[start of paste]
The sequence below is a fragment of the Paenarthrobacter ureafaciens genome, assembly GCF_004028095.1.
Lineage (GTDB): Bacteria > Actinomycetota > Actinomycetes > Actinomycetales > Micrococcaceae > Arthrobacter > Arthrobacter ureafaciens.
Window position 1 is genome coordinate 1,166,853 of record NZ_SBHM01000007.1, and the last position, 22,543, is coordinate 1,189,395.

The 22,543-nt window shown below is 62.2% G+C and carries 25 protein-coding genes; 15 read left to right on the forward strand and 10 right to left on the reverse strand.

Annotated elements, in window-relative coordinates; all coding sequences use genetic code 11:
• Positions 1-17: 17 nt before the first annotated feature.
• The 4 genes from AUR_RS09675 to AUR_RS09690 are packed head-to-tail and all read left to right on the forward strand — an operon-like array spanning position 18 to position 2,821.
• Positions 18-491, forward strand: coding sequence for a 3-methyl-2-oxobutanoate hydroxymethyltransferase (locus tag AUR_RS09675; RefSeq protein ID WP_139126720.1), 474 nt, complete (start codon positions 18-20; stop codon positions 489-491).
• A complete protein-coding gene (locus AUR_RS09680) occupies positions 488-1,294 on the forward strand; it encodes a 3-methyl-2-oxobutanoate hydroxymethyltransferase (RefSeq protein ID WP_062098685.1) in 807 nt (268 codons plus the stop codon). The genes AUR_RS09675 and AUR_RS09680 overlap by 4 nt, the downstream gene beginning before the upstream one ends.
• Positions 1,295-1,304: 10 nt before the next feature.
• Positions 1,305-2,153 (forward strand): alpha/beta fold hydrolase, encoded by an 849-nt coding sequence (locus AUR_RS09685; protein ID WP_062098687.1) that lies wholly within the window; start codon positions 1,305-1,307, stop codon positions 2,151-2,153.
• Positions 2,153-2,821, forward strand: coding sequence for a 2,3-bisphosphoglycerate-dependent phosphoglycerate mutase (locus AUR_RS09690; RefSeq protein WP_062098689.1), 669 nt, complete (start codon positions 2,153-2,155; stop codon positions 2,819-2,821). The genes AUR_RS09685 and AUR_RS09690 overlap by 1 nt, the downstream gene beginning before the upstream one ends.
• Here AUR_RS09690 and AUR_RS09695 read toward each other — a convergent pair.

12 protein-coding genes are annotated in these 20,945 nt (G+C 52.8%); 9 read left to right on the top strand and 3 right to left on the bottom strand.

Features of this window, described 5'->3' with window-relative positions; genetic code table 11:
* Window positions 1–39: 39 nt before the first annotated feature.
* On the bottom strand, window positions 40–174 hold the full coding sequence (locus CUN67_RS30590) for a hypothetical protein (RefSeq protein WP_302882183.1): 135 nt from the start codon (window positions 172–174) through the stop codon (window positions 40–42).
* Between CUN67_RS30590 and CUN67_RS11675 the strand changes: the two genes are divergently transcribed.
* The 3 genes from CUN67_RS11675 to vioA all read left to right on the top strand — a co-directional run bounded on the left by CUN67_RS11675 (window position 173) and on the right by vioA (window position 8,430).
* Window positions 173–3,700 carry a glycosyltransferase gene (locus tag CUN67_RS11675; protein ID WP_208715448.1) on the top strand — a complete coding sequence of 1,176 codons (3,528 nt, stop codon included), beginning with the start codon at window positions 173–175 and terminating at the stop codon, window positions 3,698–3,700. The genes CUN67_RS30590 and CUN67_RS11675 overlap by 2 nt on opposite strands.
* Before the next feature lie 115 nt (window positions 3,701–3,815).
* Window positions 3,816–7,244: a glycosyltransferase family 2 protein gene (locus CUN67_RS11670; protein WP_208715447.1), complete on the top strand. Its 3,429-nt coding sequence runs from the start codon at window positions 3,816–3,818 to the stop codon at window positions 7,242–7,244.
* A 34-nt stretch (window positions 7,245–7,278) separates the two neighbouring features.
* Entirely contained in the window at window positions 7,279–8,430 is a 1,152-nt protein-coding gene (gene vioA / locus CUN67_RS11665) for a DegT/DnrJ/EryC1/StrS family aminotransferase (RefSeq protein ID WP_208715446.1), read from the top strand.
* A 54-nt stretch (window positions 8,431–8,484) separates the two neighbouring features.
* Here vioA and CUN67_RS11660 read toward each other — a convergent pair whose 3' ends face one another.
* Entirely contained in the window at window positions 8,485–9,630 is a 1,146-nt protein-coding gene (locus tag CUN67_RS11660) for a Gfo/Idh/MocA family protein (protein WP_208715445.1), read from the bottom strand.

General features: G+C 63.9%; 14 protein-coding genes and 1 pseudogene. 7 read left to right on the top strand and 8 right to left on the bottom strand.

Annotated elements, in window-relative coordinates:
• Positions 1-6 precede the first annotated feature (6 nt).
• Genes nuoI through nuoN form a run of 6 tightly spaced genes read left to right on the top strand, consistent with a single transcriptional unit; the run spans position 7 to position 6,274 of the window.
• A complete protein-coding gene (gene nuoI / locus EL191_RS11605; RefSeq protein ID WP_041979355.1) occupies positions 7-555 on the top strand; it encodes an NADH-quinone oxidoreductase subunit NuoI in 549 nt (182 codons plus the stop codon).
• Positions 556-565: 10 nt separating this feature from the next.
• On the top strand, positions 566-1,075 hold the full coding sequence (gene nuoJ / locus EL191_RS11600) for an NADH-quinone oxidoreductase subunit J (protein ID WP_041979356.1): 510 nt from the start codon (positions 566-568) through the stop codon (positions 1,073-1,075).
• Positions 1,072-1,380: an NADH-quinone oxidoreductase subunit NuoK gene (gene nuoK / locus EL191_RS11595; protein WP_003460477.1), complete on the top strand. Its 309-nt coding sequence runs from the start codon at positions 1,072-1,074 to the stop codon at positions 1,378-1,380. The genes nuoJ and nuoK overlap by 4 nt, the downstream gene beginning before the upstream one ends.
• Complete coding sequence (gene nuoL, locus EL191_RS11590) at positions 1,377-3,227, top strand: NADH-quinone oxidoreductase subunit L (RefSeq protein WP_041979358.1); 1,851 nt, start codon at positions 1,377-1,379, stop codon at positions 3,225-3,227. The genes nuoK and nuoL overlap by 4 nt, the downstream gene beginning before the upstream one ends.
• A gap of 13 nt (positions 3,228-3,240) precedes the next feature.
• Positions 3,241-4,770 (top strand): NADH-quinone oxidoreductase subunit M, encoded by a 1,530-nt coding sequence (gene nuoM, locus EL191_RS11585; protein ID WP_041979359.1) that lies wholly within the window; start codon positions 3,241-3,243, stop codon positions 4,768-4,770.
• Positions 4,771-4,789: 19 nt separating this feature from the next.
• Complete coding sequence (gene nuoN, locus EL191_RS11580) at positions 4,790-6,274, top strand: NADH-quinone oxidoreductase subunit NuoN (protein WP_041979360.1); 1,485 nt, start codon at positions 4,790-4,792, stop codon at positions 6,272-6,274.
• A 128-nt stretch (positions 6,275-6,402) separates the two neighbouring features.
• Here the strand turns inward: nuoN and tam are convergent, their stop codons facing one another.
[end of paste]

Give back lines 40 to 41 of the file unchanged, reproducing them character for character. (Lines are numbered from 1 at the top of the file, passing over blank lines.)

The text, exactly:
• Complete coding sequence (gene nuoN, locus EL191_RS11580) at positions 4,790-6,274, top strand: NADH-quinone oxidoreductase subunit NuoN (protein WP_041979360.1); 1,485 nt, start codon at positions 4,790-4,792, stop codon at positions 6,272-6,274.
• A 128-nt stretch (positions 6,275-6,402) separates the two neighbouring features.